The ASEAN leaders have instructed their ministers instead to study the Malaysian proposal for a regional seminar on terrorism as a prelude to an international conference.
The Prime Minister, Datuk Seri Dr. Mahathir Mohamad, who had made the proposal of a regional seminar on terrorism during one of his three interventios at the ASEAN Summit, said Malaysia was already taking steps through the Institute of Strategic and International Studies (ISIS) for a national-level seminar on terrorism.
I do not know whether all political parties, NGOs and a full cross-section of the civil society have been invited to the ISIS conference on November 16 and 17 in Kuala Lumpur to allow a national consensus on the Sept. 11 terrorist attacks and the aftermath in all aspects to be reached, binding on all political parties and the civil society.
I have accepted the invitation to the ISIS Conference, but the Conference programme, which has eight themes, has no specific reference to the impact of September 11 aftermath on democracy and human rights.
The eight themes are:
Mahathir should ensure that the ISIS national-level seminar on terrorism should be all-party and include a specific theme on the impact of September 11 terrorists attacks on democracy and human rights in Malaysia, especially after the recent controversy over the statement by the Suhakam Chairman, Tan Sri Musa Hitam, on whether Suhakam should put democracy and human rights in the backseat after September 11.
In my two-hour frank and no-holds-barred meeting with Musa in Kuala Lumpur on Sunday, Musa clarified that he had stated that democracy and human rights had been forced to a backseat to security concerns about terrorism in the aftermath of the September 11 in the United States and in nations worldwide, and that he had never recommended that Suhakam should put democracy and human rights in the backseat as a consequence.
Let the ISIS Conference on Terrorism create a new national consensus that while there should be greater national vigilance against terrorism in Malaysia in the aftermath of September 11, it should not be used as a pretext for further abuses of human rights or the introduction of draconian new measures to push democracy and human rights to the bottom of the national agenda.
There should also be greater national consensus on Malaysia’s international response to the September 11 terrorist mass murders and the US airstrikes in Afghanistan, so that it will not become a source of national discord in multi-racial and multi-religious Malaysia.
In his article in yesterday’s International Herald Tribune, Dr. Chandra Muzaffar, President of the International Movement for a Just World (JUST), returning from a recent lecture tour in the United States, referred to the “dangerous idea” gaining currency in the US administration and among a significant segment of the American public that “If a person does not support the US-led bombing, it means that he or she backs Osama bin Laden and the al Qaeda network”.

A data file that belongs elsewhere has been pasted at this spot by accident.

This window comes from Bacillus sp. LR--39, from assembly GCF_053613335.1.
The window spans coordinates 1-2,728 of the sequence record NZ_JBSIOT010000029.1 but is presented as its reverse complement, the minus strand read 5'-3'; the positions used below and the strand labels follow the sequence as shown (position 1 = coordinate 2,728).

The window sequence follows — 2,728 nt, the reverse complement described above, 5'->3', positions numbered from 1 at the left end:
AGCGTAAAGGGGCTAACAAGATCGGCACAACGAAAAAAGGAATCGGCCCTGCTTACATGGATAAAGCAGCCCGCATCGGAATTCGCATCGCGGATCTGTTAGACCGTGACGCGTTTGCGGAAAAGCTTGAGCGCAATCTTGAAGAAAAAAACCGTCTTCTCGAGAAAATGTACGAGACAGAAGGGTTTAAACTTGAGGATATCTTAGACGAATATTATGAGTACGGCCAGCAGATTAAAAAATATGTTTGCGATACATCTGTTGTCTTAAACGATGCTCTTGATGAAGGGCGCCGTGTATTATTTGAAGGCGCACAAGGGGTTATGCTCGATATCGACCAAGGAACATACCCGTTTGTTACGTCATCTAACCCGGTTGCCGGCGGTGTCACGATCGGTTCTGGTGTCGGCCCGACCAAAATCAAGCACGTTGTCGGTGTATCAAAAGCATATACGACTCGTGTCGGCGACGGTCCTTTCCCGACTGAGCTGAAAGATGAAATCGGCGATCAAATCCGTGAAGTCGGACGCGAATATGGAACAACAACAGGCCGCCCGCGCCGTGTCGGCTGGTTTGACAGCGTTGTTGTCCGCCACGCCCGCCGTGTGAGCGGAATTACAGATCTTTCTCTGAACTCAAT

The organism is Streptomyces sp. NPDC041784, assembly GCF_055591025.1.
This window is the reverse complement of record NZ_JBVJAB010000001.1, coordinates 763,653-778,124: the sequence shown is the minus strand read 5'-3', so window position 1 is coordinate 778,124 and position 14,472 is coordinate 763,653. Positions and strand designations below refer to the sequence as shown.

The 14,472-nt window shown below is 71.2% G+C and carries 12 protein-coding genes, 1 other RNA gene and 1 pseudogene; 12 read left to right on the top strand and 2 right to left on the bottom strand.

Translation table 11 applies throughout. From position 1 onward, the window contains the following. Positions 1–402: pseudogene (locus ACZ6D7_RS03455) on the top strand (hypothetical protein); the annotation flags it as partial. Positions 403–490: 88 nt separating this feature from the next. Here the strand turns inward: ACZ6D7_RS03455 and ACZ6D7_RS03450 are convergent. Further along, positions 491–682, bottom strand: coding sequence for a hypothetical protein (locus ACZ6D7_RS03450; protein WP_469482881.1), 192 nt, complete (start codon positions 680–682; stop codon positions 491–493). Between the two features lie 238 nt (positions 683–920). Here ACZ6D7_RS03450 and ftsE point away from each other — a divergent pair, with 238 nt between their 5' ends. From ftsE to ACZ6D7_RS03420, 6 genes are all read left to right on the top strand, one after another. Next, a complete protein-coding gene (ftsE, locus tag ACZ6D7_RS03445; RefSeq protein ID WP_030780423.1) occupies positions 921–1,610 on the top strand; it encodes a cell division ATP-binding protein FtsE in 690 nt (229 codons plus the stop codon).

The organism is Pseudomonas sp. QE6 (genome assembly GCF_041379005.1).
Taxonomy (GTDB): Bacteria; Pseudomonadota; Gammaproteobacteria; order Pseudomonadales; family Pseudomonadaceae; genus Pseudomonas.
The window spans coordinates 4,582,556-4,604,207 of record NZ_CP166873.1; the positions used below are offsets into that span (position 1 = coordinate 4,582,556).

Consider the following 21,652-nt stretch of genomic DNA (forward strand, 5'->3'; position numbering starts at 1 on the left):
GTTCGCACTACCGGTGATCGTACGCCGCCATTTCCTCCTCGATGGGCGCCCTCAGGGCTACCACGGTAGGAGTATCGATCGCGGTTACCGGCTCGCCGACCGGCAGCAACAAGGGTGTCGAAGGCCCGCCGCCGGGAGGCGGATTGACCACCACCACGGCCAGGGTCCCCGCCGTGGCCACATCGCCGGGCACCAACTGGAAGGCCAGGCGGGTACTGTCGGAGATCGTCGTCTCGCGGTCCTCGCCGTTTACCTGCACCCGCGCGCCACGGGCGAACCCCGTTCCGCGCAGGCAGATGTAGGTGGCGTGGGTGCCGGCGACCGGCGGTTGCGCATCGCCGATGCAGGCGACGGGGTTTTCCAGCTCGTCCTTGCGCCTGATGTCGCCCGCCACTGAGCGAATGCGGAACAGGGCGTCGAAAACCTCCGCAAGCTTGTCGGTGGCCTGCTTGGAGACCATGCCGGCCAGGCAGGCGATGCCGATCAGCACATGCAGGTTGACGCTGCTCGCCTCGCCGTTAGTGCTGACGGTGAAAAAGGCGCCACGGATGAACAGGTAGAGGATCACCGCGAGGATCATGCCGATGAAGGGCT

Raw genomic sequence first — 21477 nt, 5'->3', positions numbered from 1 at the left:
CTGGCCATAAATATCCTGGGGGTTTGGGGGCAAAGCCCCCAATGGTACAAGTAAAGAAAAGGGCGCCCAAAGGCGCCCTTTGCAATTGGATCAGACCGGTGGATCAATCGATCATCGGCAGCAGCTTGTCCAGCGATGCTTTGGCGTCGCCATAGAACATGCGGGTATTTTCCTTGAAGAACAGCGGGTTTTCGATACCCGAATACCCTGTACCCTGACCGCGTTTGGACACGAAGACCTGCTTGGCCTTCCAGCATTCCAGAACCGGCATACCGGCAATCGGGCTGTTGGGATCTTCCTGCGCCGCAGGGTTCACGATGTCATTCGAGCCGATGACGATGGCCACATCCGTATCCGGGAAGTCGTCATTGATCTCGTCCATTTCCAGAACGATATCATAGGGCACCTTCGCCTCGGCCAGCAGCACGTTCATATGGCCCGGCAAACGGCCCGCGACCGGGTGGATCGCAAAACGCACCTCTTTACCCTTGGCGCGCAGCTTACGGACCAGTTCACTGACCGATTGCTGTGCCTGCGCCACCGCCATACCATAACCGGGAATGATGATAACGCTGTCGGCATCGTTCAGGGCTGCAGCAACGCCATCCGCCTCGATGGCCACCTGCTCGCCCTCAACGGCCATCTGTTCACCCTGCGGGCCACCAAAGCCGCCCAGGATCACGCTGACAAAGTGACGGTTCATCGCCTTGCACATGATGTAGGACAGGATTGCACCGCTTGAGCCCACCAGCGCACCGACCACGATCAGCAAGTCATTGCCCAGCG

Such a simplistic approach, which owes a great deal to the fallacy propounded by US President Bush after the September 11 tragedy that governments and peoples the world over have to choose between support for the US or Osama bin Laden, al Qaeda and the Taliban, is also prevalent among certain sections outside the United States.
There is a third road to be traversed - those who reject both the terrorism of Osama bin Laden and al Qaeda as well as the indiscriminate US bombings in Afghanistan.
The US administration should pay heed to the growing domestic and international concerns about the indiscriminate US bombings in Afghanistan, not only from the humanitarian considerations of the maiming and killing of innocent Afghan civilians and the looming winter catastrophe but also from the hard-headed argument that the continued current bombing campaign or even the deployment of American ground forces in Afghanistan is not the way to achieve the declared objectives of ending international terrorism by bringing Osama bin Laden to justice, closing down the al Qaeda network and toppling the Taliban regime.
As one recent writer has argued: “Americans must face a hard reality: massive military force is not a winning weapon against these enemies. It makes the problem worse. In contrast, strategy that emphasizes clever diplomacy, intelligence-gathering and carefully selected military strikes might produce success eventually if we pursue it with patience and tenacity.”
The recommended best available strategy for the US - use the month of Ramadan as an excuse to halt the bombing campaign and pursue a different strategy.